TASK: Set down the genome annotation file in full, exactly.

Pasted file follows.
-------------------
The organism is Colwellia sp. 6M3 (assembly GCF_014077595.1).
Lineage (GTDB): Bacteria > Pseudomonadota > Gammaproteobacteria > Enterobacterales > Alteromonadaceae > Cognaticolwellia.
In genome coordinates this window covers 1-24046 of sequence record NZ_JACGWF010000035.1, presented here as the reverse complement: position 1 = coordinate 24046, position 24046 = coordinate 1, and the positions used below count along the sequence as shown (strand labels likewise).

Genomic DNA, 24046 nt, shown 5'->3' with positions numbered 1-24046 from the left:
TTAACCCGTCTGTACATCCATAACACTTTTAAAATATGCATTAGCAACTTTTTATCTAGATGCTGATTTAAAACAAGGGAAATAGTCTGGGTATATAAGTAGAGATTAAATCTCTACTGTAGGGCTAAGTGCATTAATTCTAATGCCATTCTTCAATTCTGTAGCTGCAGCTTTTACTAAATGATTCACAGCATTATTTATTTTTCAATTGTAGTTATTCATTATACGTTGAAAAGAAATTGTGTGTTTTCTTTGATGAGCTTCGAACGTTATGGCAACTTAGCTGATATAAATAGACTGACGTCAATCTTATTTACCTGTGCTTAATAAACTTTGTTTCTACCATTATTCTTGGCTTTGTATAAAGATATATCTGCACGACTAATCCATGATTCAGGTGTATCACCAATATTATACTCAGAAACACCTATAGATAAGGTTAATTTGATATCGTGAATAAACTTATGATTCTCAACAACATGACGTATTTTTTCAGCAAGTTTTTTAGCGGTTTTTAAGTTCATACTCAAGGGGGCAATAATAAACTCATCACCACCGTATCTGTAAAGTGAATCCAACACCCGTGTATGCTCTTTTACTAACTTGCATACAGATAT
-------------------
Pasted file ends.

The organism is Colwellia sp. 6M3 (assembly GCF_014077595.1).
Lineage (GTDB): Bacteria > Pseudomonadota > Gammaproteobacteria > Enterobacterales > Alteromonadaceae > Cognaticolwellia.
In genome coordinates this window covers 1-24046 of sequence record NZ_JACGWF010000035.1, presented here as the reverse complement: position 1 = coordinate 24046, position 24046 = coordinate 1, and the positions used below count along the sequence as shown (strand labels likewise).

Genomic DNA, 24046 nt, shown 5'->3' with positions numbered 1-24046 from the left:
TTAACCCGTCTGTACATCCATAACACTTTTAAAATATGCATTAGCAACTTTTTATCTAGATGCTGATTTAAAACAAGGGAAATAGTCTGGGTATATAAGTAGAGATTAAATCTCTACTGTAGGGCTAAGTGCATTAATTCTAATGCCATTCTTCAATTCTGTAGCTGCAGCTTTTACTAAATGATTCACAGCATTATTTATTTTTCAATTGTAGTTATTCATTATACGTTGAAAAGAAATTGTGTGTTTTCTTTGATGAGCTTCGAACGTTATGGCAACTTAGCTGATATAAATAGACTGACGTCAATCTTATTTACCTGTGCTTAATAAACTTTGTTTCTACCATTATTCTTGGCTTTGTATAAAGATATATCTGCACGACTAATCCATGATTCAGGTGTATCACCAATATTATACTCAGAAACACCTATAGATAAGGTTAATTTGATATCGTGAATAAACTTATGATTCTCAACAACATGACGTATTTTTTCAGCAAGTTTTTTAGCGGTTTTTAAGTTCATACTCAAGGGGGCAATAATAAACTCATCACCACCGTATCTGTAAAGTGAATCCAACACCCGTGTATGCTCTTTTACTAACTTGCATACAGATAT